Just how confident are we about making the right investment decisions?
Not very, if a recent survey of independent financial advisers and their clients is to be believed. The survey showed that while advisers believed it was their knowledge and experience clients valued most, clients felt it was reassurance from face-to-face meetings that mattered.
The results suggest that while we probably have the potential, with the help of the net and other research tools, to make decisions equal to those of many advisers, we lack the confidence. If so, that is a shame – especially given that investing directly can have a highly positive impact on the long-term value of a portfolio.
Why? Because the key determinant in most cases of how much funds will be worth at the end of an investment period is not the skill (or otherwise) of the manager but of the initial and annual charges levied on the fund.
The annual performance of most funds in any given sector tends to be within 1-2% of each other, with a few showing enormously better or worse growth every year. It is unusual for a fund to show annual out-performance of at least 2% above its peers for five years or more. So, any potential out-performance will be reduced if a fund has high initial and annual management fees.
The challenge, then, is whether typical investors have the knowledge and skills required to do without a financial adviser.
Is it sensible to go it alone? Roddy Kohn, independent financial adviser at Kohn Cougar, says: ‘A minority are able to make their own decisions, but the majority prefer to talk through options with an adviser. The chances are the adviser can tell them about the small-print an advert or a website might not have spotted.’
But Patrick Connolly, independent financial adviser at Chartwell Investment Management, says: ‘The role of a good IFA is to know when this is the case and to offer an appropriate service for each individual. And if you can obtain a discount from a fund manager for selling high volumes, why not pass that on to the consumer?’
Jersey-based Advisa operates a 66% commission rebate. So if you plough #10,000 into a Jupiter unit trust you’ll get back 2% or #200.
Garrison, another IFA, will return 2.5% and save you #250 on the same fund. Or pick Internet IFA and it will hand back 3% or #300. Torquil Direct, a Wolverhampton-based firm, charges a flat fee of #25 for any investment.
But virtually all discount brokers will keep 0.5% of the annual renewal commission paid by many providers for selling funds. Chartwell is an exception.
It has its own direct-selling operation, Chartwell Direct, which rebates initial commission – typically 3-5% – charged by an ISA provider, saving up to #350 on a #7,000 investment. It will also return 50% of annual charges for a flat fee of #20. On that #7,000 investment, that means an indefinite annual saving of at least #17.50, even assuming no fund growth.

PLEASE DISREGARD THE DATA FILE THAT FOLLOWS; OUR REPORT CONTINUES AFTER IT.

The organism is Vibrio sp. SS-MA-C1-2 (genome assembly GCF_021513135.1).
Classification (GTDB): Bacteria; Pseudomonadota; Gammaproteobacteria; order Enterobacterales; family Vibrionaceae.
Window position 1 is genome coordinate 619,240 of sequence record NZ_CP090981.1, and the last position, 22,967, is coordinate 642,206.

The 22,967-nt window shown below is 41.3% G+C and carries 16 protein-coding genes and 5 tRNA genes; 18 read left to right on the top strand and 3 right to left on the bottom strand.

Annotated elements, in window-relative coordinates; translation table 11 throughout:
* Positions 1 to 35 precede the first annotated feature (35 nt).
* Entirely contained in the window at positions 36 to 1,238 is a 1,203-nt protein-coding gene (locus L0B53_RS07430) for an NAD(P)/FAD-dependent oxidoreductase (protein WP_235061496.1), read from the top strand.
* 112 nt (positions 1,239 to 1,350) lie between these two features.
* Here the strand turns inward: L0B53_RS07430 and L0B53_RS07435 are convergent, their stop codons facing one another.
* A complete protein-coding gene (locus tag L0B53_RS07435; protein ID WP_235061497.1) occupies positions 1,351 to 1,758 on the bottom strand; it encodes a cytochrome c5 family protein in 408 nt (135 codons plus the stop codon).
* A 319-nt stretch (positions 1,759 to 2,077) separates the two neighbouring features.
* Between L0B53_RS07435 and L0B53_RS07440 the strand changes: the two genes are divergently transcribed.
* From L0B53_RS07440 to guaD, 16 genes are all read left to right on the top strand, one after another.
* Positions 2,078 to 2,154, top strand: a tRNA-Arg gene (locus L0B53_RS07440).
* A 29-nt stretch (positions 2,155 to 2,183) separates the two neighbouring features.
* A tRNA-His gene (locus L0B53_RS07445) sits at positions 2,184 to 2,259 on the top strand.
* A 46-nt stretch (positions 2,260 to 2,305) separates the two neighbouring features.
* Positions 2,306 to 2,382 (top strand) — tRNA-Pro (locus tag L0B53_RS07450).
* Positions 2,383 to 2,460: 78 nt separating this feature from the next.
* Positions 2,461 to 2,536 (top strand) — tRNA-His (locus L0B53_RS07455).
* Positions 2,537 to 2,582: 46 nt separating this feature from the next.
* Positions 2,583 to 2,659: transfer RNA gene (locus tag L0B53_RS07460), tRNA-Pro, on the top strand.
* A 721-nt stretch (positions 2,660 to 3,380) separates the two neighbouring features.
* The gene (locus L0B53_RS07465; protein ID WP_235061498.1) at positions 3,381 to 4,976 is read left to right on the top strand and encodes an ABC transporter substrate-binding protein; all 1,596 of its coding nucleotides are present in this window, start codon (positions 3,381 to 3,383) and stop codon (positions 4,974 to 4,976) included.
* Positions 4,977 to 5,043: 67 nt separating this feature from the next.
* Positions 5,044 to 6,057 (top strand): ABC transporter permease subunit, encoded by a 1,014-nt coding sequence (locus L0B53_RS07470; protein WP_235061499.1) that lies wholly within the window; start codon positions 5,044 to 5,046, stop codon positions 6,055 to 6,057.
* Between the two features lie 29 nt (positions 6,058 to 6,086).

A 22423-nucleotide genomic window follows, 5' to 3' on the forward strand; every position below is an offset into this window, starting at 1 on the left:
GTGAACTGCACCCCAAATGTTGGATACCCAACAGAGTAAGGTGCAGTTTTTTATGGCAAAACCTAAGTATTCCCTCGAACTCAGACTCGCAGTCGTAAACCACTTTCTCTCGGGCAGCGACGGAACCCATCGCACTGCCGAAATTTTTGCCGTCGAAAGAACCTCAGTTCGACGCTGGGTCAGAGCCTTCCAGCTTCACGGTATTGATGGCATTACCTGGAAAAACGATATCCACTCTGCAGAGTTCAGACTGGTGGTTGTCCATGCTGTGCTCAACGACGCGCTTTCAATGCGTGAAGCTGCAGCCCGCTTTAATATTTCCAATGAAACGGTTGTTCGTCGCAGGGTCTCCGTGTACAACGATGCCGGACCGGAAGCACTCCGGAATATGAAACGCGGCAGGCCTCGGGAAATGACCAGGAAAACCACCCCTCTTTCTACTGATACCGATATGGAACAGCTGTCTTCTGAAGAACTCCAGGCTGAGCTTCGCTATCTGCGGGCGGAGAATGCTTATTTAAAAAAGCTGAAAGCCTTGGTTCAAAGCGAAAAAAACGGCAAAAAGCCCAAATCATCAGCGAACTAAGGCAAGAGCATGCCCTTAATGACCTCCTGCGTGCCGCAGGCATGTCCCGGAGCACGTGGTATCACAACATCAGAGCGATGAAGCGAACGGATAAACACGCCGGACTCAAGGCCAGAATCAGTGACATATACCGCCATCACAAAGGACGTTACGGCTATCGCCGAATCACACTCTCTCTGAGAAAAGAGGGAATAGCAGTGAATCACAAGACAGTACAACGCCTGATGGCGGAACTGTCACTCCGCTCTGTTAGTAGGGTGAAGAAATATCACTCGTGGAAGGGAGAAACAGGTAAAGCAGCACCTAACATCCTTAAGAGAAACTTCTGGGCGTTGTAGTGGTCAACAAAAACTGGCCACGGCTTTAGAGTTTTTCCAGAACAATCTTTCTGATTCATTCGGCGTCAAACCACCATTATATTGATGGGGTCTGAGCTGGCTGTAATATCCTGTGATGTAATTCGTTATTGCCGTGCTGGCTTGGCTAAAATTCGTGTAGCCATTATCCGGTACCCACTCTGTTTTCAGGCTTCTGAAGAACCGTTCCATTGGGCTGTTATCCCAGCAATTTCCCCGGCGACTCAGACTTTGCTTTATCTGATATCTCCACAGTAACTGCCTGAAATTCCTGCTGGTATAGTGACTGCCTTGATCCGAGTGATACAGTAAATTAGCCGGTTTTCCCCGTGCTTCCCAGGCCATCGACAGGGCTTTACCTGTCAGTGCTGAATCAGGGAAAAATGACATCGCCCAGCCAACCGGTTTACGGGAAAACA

This has earned Chartwell the ire of some fund managers. Fidelity has written a strongly-worded letter to the firm asking it to stop rebating this money. If it does not, Fidelity says it will refuse to pay the 0.5% trail commission and keep all the money itself.
Connolly says: ‘Fidelity says this cannot be commercially viable for us, but the money we make exceeds what we were making, as this move has proved so popular.’
More than 100 brokers are now prepared to rebate commission and obtain additional discounts from providers on the funds they sell. A full list of providers can be viewed at www.find.co.uk, the Yellow Pages of the financial world (look up Investment Centre and click on Discount Brokers).
A multitude of websites provide a wide range of information about funds, including charges, how risky they are, performance and even whether to buy them.
You can also opt for the online fund supermarket. Available from online brokers and through Virgin, Egg and Fidelity, it allows investors to buy their funds online. You can make significant discounts on funds and end-to-end transactions are available (give your debit card details online and purchase straight away). Most importantly, fund supermarkets allow you to pick and mix funds. While ISA rules mean a broker can generally only sell an ISA from one fund manager, online supermarkets offer the option of choosing a permutation of managers and funds, all kept under a large overall ISA wrapper.
So the lesson for investors is that it’s possible to make incredible savings if they are prepared to do some homework – and with less unnecessary hand-holding from independent financial advisers.
Nic Cicutti is head of content at www.FTyourmoney. com, the personal finance website.
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